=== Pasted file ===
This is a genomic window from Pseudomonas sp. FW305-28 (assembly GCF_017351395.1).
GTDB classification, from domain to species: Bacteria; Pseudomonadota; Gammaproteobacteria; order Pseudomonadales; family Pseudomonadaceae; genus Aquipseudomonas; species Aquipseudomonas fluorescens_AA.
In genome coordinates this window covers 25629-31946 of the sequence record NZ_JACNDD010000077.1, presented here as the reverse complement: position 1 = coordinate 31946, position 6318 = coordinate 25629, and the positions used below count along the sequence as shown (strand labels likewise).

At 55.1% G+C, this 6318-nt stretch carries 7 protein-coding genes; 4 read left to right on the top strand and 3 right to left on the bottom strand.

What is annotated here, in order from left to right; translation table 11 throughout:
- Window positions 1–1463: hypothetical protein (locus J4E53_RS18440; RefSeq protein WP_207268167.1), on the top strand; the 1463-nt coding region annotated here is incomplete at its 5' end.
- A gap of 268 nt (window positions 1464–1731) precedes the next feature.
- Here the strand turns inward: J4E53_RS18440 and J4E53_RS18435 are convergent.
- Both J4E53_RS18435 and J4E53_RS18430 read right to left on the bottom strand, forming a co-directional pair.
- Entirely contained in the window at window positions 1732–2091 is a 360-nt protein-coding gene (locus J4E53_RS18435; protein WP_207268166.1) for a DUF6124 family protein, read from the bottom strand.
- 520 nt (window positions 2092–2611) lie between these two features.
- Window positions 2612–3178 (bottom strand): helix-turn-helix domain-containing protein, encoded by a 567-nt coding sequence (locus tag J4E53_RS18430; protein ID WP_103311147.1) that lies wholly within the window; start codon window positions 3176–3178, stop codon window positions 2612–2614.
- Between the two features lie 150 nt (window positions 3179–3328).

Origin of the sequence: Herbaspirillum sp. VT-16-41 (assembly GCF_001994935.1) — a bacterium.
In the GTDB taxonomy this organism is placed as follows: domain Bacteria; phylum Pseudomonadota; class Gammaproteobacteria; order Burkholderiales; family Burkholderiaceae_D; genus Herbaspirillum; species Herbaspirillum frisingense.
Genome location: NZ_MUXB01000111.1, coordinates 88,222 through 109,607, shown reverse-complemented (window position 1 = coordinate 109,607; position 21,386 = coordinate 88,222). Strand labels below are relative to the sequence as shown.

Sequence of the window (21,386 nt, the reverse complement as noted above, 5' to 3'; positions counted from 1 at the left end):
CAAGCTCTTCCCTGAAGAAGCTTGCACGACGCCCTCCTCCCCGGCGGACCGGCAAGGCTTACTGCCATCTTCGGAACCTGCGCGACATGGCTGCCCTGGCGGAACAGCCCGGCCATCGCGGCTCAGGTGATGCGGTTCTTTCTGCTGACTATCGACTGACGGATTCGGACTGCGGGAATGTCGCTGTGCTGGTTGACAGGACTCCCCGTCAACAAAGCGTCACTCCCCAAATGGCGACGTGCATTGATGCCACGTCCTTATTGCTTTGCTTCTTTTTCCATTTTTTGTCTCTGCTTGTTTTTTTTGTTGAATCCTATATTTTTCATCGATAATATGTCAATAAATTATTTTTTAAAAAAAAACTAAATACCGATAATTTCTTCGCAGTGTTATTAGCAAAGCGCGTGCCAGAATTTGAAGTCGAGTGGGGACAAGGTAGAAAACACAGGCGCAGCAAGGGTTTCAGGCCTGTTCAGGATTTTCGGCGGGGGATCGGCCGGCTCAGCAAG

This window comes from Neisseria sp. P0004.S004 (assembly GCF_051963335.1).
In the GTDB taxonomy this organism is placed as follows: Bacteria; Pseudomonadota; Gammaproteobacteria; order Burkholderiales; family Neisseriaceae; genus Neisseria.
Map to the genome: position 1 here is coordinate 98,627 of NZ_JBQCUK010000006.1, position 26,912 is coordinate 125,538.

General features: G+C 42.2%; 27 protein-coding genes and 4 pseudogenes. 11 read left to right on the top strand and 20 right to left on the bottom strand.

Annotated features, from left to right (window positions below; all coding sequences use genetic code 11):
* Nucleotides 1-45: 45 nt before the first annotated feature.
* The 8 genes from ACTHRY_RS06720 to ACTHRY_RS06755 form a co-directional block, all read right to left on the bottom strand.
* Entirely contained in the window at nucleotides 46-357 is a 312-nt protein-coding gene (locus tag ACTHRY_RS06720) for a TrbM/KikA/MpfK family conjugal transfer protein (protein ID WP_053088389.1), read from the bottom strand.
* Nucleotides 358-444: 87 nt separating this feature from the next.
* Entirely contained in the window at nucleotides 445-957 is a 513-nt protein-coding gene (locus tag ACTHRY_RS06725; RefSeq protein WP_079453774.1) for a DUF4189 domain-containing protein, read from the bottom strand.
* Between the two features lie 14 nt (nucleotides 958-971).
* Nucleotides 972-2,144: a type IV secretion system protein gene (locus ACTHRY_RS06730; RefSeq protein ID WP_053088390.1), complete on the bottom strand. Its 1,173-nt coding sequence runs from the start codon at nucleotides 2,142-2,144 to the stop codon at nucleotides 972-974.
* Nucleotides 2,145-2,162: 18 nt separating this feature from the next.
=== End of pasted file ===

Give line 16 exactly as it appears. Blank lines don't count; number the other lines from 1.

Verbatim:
Genome location: NZ_MUXB01000111.1, coordinates 88,222 through 109,607, shown reverse-complemented (window position 1 = coordinate 109,607; position 21,386 = coordinate 88,222). Strand labels below are relative to the sequence as shown.